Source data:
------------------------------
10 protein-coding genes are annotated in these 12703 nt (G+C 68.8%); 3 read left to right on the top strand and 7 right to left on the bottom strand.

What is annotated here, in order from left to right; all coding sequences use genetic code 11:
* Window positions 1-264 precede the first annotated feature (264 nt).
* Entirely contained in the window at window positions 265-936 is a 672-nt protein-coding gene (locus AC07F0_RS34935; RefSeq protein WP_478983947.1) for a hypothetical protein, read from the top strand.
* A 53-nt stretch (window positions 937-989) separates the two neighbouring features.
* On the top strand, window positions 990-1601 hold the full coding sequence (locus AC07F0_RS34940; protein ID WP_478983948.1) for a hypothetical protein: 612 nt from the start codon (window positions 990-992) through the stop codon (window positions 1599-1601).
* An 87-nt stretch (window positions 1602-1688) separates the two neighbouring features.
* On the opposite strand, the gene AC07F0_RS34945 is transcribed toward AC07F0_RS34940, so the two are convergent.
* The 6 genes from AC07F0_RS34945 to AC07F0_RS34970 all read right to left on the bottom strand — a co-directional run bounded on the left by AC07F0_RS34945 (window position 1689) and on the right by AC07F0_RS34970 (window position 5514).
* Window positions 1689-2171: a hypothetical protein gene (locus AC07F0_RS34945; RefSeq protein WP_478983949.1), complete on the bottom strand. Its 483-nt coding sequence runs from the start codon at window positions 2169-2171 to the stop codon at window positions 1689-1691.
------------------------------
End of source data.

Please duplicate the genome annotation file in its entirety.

10 protein-coding genes are annotated in these 12703 nt (G+C 68.8%); 3 read left to right on the top strand and 7 right to left on the bottom strand.

What is annotated here, in order from left to right; all coding sequences use genetic code 11:
* Window positions 1-264 precede the first annotated feature (264 nt).
* Entirely contained in the window at window positions 265-936 is a 672-nt protein-coding gene (locus AC07F0_RS34935; RefSeq protein WP_478983947.1) for a hypothetical protein, read from the top strand.
* A 53-nt stretch (window positions 937-989) separates the two neighbouring features.
* On the top strand, window positions 990-1601 hold the full coding sequence (locus AC07F0_RS34940; protein ID WP_478983948.1) for a hypothetical protein: 612 nt from the start codon (window positions 990-992) through the stop codon (window positions 1599-1601).
* An 87-nt stretch (window positions 1602-1688) separates the two neighbouring features.
* On the opposite strand, the gene AC07F0_RS34945 is transcribed toward AC07F0_RS34940, so the two are convergent.
* The 6 genes from AC07F0_RS34945 to AC07F0_RS34970 all read right to left on the bottom strand — a co-directional run bounded on the left by AC07F0_RS34945 (window position 1689) and on the right by AC07F0_RS34970 (window position 5514).
* Window positions 1689-2171: a hypothetical protein gene (locus AC07F0_RS34945; RefSeq protein WP_478983949.1), complete on the bottom strand. Its 483-nt coding sequence runs from the start codon at window positions 2169-2171 to the stop codon at window positions 1689-1691.